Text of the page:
It was the strangest type of homecoming for Ireland’s triumphant Olympic rowers.
There was no phalanx of media or film crews and no expectant crowds when the gold and bronze medal winners arrived into Dublin Airport on Sunday after their long journey back from Japan.
A small gathering of family was waiting for the four members of the women’s fours and their two male teammates on one side of the airport’s VIP section.
Eimear Lambe's family, who come from only down the road in Cabra, brought along a large Irish flag and the family wrapped themselves in it. Aifric Keogh's extended family too was there.
All six medallists posed for photographs together, but media interviews were conducted on a scratchy Zoom line.
“There’s nothing special about us,” insists Paul O’Donovan, one half of the gold-medal-winning pair in the lightweight double sculls, the other being Fintan McCarthy.
The people of Ireland and the rowing fraternity internationally would beg to differ with this rare outbreak of Corkonian modesty.
“You have to have a strong belief that it is possible. A lot of hard work will get you there,” he explained. “You have to be quite strategic about it and have a load of intermediate goals. Try out a lot of things and listen to a lot of people.”
The ever quotable O'Donovan said the course in Tokyo Bay was similar to the one on which he had raced to win a gold medal in the Rio Games "that was right next to the Copacabana beach or whatever they call it".
He said he now needs a break from rowing – "I just get too consumed in it" – and he will be suitably diverted from it when he returns to his medicine studies as a Quercus Scholarship winner at University College Cork this autumn.
“If I had been rowing full-time for the next 10 years, I’d be saying that I can’t do this forever. When I do retire, I won’t have anything to do. It just means that you don’t have to worry about getting older,” the 27-year-old, who now counts as a veteran in rowing terms, said in relation to his dual focus.
Source of inspiration
Both O’Donovan and McCarthy were wearing masks and sound so similar it was hard to tell which one was which merely by the sounds of their voices.
“Enjoy your journey,” McCarthy advised would-be young Olympians. The O’Donovan brothers’ silver medals at the Rio Olympics gave him the “inspiration to keep going with it”, he said, ironically leaving him to supplanted Paul O’Donovan’s brother Gary from Ireland’s final two for the rowing doubles.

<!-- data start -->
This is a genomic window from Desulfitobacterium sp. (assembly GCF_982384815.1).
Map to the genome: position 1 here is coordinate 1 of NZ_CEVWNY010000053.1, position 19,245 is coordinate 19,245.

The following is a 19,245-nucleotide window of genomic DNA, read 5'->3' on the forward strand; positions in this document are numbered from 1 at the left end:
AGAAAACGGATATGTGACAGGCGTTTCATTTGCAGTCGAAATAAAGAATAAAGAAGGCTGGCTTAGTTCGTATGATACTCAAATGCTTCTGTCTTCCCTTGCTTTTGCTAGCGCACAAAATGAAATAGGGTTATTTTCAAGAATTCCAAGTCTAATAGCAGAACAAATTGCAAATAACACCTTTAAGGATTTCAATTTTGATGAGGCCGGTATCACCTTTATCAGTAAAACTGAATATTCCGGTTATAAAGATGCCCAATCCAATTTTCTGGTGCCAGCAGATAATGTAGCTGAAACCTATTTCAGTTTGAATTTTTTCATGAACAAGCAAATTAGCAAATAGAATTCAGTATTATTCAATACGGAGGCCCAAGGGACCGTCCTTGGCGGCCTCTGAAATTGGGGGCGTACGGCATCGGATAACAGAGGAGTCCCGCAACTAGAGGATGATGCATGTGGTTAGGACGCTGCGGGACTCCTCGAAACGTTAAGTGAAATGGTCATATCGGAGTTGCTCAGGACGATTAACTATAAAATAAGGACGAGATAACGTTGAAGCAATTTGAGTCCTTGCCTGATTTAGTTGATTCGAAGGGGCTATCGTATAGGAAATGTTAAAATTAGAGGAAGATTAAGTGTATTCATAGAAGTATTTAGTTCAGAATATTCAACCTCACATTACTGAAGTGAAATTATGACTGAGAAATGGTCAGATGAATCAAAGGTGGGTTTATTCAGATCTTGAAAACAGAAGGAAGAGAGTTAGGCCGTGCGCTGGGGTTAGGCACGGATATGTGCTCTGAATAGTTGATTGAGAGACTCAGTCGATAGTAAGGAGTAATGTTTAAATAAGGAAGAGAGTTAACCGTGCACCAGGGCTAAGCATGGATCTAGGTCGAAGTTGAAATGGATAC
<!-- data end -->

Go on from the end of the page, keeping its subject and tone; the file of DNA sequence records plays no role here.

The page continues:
Next up was the women's quartet Eimear Lambe, Aifric Keogh, Fiona Murtagh and Emily Hegarty, who won a bronze medal in the women's fours.
In doing so they doubled at a stroke, literally and metaphorically, the number of Irish women who have won Olympic medals.
They have been training in a bubble for months and endured the most stringent training regime of the Irish Olympic rowing crew.
“We deserve a break to spend time with family and friends. It’s been so long since we have seen anyone,” said Murtagh. “We have our own different journeys to go on.”
Since they began training for the Olympics in June last year, they have rarely mixed outside of their own training group due to Covid-19.
“We are just excited to go home and see family and school friends. Outside Christmas we probably haven’t seen our families except the odd weekend here or there,” said Keogh. “There were times when we needed time away from the group, but we knew the smart thing was to keep the group as safe as possible and stay within the bubble.”
Tokyo was a tough experience for all of them with the stringent pandemic-related restrictions, though they enjoyed it as first-time Olympians. “We still soaked it all up even if we couldn’t leave the village. Covid or not , we got the most out of it that we could,” said Hegarty.
They will now go their separate ways, Lambe to Cabra, Murtagh and Keogh to Galway and Hegarty to Skibbereen. O'Donovan and McCarthy will also return to the Cork rowing hotbed, where An Post has painted the town's postboxes gold in their honour.
The words “Congratulations Paul and Fintan” have been etched on to the side of the boxes as a permanent reminder of their Olympic triumph.